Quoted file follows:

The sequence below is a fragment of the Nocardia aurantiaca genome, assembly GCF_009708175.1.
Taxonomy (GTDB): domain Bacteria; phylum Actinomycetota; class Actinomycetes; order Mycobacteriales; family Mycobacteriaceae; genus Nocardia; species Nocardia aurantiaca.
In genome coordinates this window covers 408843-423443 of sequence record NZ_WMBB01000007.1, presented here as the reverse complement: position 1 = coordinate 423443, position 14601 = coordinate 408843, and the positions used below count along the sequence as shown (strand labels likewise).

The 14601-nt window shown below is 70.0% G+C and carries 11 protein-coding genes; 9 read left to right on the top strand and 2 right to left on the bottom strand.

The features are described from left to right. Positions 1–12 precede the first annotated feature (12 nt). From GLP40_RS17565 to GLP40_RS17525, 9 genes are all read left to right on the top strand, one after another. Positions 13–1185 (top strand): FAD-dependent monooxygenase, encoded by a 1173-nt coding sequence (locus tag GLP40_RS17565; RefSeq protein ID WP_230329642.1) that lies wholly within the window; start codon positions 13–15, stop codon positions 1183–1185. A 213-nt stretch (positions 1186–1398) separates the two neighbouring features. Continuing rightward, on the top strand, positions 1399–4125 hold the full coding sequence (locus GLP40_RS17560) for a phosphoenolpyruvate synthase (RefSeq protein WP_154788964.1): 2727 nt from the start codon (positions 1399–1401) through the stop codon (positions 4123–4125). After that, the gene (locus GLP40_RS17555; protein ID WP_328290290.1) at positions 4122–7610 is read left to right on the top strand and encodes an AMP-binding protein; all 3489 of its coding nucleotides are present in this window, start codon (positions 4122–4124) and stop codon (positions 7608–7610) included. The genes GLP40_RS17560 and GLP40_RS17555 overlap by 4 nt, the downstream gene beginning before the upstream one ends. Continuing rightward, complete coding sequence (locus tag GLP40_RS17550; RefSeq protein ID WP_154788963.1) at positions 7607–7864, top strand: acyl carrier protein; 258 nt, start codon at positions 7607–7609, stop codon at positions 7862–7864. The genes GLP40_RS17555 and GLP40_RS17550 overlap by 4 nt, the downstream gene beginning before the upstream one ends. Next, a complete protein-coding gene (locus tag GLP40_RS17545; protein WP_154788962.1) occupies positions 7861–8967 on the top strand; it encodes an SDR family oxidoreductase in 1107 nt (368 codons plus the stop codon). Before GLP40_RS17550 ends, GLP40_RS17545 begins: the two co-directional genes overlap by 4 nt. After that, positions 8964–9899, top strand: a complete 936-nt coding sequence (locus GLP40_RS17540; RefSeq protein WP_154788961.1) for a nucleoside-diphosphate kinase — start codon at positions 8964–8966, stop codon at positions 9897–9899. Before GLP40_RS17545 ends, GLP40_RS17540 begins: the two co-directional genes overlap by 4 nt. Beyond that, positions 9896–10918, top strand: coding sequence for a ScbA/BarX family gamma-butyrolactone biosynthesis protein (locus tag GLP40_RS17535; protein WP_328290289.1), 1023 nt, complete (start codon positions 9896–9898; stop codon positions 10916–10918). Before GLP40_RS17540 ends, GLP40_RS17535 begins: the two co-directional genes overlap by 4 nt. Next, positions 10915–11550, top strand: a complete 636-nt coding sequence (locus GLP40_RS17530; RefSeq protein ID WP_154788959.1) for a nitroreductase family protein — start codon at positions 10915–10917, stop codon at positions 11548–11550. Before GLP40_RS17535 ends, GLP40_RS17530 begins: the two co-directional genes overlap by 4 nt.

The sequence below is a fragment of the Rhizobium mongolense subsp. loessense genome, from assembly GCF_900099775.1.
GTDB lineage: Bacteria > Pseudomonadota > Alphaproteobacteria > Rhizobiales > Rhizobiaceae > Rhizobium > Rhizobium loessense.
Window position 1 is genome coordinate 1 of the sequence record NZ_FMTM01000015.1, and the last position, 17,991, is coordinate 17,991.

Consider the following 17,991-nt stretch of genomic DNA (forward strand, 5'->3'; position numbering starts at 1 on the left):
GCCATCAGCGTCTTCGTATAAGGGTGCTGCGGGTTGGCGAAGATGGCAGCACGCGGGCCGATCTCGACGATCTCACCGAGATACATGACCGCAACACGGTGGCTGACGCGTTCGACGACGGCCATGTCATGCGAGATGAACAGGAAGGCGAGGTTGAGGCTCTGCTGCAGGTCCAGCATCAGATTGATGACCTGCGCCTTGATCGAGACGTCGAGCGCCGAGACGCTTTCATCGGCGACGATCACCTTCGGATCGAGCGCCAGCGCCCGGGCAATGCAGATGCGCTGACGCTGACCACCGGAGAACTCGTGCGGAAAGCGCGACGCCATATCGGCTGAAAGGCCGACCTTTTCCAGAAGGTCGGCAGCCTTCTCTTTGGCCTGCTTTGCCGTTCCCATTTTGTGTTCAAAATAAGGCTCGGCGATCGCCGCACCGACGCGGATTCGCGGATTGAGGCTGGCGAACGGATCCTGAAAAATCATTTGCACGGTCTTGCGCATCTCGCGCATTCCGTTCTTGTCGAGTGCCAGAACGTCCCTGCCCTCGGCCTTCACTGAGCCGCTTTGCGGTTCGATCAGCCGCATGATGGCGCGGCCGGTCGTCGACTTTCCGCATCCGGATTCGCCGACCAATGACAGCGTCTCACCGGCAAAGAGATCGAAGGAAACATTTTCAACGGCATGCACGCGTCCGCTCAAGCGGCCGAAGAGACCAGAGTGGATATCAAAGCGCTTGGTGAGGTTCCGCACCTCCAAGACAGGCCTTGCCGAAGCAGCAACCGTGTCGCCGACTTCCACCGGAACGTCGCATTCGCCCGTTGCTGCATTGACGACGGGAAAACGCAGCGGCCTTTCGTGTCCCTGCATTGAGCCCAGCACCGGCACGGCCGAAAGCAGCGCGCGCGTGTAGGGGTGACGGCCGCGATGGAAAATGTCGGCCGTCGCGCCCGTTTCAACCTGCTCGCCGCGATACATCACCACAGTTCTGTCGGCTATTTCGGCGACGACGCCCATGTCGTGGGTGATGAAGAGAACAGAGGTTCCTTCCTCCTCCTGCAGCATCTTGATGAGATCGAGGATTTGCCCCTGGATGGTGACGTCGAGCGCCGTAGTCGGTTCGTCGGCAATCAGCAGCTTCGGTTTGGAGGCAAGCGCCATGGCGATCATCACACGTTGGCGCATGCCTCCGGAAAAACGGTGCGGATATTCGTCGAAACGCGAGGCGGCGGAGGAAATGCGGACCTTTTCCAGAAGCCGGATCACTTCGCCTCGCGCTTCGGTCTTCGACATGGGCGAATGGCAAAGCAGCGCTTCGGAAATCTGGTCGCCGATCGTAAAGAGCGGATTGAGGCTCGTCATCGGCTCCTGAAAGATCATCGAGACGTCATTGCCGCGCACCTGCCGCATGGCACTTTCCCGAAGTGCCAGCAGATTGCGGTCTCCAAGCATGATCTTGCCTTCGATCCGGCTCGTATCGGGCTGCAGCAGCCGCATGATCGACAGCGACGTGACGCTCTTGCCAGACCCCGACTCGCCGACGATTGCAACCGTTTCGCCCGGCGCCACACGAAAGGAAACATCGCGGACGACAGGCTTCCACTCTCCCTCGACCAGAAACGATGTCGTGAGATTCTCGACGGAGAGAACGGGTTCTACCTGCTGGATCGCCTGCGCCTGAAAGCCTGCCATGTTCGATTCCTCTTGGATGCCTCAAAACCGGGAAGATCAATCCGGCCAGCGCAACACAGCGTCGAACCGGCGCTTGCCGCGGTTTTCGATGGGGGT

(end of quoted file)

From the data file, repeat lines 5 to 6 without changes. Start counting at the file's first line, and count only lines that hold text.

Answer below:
The features are described from left to right. Positions 1–12 precede the first annotated feature (12 nt). From GLP40_RS17565 to GLP40_RS17525, 9 genes are all read left to right on the top strand, one after another. Positions 13–1185 (top strand): FAD-dependent monooxygenase, encoded by a 1173-nt coding sequence (locus tag GLP40_RS17565; RefSeq protein ID WP_230329642.1) that lies wholly within the window; start codon positions 13–15, stop codon positions 1183–1185. A 213-nt stretch (positions 1186–1398) separates the two neighbouring features. Continuing rightward, on the top strand, positions 1399–4125 hold the full coding sequence (locus GLP40_RS17560) for a phosphoenolpyruvate synthase (RefSeq protein WP_154788964.1): 2727 nt from the start codon (positions 1399–1401) through the stop codon (positions 4123–4125). After that, the gene (locus GLP40_RS17555; protein ID WP_328290290.1) at positions 4122–7610 is read left to right on the top strand and encodes an AMP-binding protein; all 3489 of its coding nucleotides are present in this window, start codon (positions 4122–4124) and stop codon (positions 7608–7610) included. The genes GLP40_RS17560 and GLP40_RS17555 overlap by 4 nt, the downstream gene beginning before the upstream one ends. Continuing rightward, complete coding sequence (locus tag GLP40_RS17550; RefSeq protein ID WP_154788963.1) at positions 7607–7864, top strand: acyl carrier protein; 258 nt, start codon at positions 7607–7609, stop codon at positions 7862–7864. The genes GLP40_RS17555 and GLP40_RS17550 overlap by 4 nt, the downstream gene beginning before the upstream one ends. Next, a complete protein-coding gene (locus tag GLP40_RS17545; protein WP_154788962.1) occupies positions 7861–8967 on the top strand; it encodes an SDR family oxidoreductase in 1107 nt (368 codons plus the stop codon). Before GLP40_RS17550 ends, GLP40_RS17545 begins: the two co-directional genes overlap by 4 nt. After that, positions 8964–9899, top strand: a complete 936-nt coding sequence (locus GLP40_RS17540; RefSeq protein WP_154788961.1) for a nucleoside-diphosphate kinase — start codon at positions 8964–8966, stop codon at positions 9897–9899. Before GLP40_RS17545 ends, GLP40_RS17540 begins: the two co-directional genes overlap by 4 nt. Beyond that, positions 9896–10918, top strand: coding sequence for a ScbA/BarX family gamma-butyrolactone biosynthesis protein (locus tag GLP40_RS17535; protein WP_328290289.1), 1023 nt, complete (start codon positions 9896–9898; stop codon positions 10916–10918). Before GLP40_RS17540 ends, GLP40_RS17535 begins: the two co-directional genes overlap by 4 nt. Next, positions 10915–11550, top strand: a complete 636-nt coding sequence (locus GLP40_RS17530; RefSeq protein ID WP_154788959.1) for a nitroreductase family protein — start codon at positions 10915–10917, stop codon at positions 11548–11550. Before GLP40_RS17535 ends, GLP40_RS17530 begins: the two co-directional genes overlap by 4 nt.

The sequence below is a fragment of the Rhizobium mongolense subsp. loessense genome, from assembly GCF_900099775.1.